Organic compound  

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Train wreck at Montparnasse (October 22, 1895) by Studio Lévy and Sons.
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Train wreck at Montparnasse (October 22, 1895) by Studio Lévy and Sons.

An organic compound is any member of a large class of gaseous, liquid, or solid chemical compounds whose molecules contain carbon. For historical reasons discussed below, a few types of carbon-containing compounds such as carbides, carbonates, simple oxides of carbon, and cyanides, as well as the allotropes of carbon such as diamond and graphite, are considered inorganic.

Organic chemistry is the science concerned with all aspects of organic compounds. Organic synthesis is the methodology of their preparation.

History

Vitalism

The word "organic" is historical, dating back to the 1st century. For many centuries, Western alchemists believed in vitalism. This is the theory that certain compounds could be synthesized only from their classical elements — Earth, Water, Air, and Fire — by action of a "life-force" (vis vitalis) possessed only by organisms. Vitalism taught that these "organic" compounds were fundamentally different from the "inorganic" compounds that could be obtained from the elements by chemical manipulation.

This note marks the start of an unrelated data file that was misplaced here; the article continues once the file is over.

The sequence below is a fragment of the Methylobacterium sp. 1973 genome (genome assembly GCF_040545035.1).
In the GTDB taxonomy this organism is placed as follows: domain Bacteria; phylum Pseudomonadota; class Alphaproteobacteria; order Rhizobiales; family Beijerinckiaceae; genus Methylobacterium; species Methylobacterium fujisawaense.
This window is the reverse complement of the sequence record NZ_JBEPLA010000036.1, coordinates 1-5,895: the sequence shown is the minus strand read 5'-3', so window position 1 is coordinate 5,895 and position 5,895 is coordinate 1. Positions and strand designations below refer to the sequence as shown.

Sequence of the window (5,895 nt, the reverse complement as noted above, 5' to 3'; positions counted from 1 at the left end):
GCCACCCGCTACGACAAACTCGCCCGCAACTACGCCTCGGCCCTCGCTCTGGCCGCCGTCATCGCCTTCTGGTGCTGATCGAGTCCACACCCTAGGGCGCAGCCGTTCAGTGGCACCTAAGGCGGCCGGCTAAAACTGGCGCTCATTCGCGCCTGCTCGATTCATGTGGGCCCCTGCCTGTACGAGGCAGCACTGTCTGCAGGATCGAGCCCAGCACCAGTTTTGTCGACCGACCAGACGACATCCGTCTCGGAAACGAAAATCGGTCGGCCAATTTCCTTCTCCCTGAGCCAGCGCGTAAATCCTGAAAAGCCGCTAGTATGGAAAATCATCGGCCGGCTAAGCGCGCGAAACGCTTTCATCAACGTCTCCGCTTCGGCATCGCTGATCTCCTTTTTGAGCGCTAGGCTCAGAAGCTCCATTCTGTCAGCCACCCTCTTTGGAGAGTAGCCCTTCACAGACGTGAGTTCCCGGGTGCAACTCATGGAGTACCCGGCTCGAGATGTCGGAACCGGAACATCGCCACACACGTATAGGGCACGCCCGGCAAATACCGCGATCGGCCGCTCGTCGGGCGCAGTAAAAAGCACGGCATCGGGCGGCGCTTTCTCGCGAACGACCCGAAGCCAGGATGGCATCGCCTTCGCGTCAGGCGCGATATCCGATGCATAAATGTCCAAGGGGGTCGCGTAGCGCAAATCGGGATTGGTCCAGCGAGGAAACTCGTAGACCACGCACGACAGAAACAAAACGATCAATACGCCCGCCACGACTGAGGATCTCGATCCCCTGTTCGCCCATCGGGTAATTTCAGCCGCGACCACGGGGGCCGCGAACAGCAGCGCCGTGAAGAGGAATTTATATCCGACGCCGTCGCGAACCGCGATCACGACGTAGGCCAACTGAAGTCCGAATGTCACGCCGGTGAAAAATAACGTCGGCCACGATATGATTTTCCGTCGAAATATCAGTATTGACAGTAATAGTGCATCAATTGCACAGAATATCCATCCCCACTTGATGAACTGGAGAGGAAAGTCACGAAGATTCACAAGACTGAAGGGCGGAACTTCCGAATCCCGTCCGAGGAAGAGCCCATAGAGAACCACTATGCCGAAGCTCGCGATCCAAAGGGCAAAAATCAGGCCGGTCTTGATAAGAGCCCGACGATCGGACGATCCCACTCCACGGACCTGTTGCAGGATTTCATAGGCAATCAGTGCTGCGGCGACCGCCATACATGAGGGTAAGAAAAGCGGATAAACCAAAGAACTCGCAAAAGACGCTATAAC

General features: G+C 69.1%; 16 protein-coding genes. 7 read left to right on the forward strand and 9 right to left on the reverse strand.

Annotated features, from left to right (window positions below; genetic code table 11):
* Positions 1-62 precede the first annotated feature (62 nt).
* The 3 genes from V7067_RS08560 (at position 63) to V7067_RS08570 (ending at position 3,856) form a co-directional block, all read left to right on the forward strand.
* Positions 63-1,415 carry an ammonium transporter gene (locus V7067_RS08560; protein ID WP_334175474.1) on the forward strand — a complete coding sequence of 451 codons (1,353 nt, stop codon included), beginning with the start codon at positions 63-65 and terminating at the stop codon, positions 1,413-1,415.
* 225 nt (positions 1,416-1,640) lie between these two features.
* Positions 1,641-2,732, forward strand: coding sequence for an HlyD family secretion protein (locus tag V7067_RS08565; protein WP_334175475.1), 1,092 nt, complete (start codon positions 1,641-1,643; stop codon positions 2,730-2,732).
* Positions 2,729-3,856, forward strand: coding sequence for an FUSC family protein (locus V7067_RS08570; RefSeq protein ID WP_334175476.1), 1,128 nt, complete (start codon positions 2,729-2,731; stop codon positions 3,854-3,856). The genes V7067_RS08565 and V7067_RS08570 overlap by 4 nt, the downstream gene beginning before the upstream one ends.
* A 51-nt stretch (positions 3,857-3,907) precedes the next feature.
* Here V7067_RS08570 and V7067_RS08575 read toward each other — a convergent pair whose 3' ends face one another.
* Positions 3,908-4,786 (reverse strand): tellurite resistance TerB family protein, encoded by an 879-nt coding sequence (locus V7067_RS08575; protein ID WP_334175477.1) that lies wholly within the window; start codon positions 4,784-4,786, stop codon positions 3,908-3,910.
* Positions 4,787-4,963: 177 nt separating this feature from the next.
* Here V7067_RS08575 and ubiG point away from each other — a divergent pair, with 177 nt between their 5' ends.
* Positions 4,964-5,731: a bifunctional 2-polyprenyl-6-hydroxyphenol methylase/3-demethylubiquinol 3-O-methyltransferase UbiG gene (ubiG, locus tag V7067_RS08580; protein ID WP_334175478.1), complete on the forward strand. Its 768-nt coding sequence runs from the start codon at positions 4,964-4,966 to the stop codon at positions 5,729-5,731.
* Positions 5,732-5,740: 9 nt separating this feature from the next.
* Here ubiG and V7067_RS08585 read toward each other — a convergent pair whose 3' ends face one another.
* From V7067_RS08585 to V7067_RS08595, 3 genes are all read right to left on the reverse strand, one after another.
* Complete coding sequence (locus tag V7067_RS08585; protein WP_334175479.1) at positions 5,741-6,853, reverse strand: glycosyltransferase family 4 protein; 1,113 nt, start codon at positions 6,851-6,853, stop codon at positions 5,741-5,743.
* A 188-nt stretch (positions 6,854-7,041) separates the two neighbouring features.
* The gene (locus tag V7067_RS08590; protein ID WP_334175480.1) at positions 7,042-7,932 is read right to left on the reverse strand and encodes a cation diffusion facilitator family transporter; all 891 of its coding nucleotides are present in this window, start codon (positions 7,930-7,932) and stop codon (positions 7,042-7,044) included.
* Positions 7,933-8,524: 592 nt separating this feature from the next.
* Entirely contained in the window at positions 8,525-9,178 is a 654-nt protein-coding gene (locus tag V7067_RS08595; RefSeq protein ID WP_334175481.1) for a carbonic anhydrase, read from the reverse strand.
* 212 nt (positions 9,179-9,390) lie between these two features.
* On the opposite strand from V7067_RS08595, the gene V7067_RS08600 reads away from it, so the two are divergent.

Vitalism survived for a while even after the rise of modern atomic theory and the replacement of the Aristotelian elements by those we know today. It first came under question in 1824, when Friedrich Wöhler synthesized oxalic acid, a compound known to occur only in living organisms, from cyanogen. A more decisive experiment was Wöhler's 1828 synthesis of urea from the inorganic salts potassium cyanate and ammonium sulfate. Urea had long been considered to be an "organic" compound, as it was known to occur only in the urine of living organisms. Wöhler's experiments were followed by many others, where increasingly complex "organic" substances were produced from "inorganic" ones without the involvement of any living organism.

See also





Unless indicated otherwise, the text in this article is either based on Wikipedia article "Organic compound" or another language Wikipedia page thereof used under the terms of the GNU Free Documentation License; or on original research by Jahsonic and friends. See Art and Popular Culture's copyright notice.

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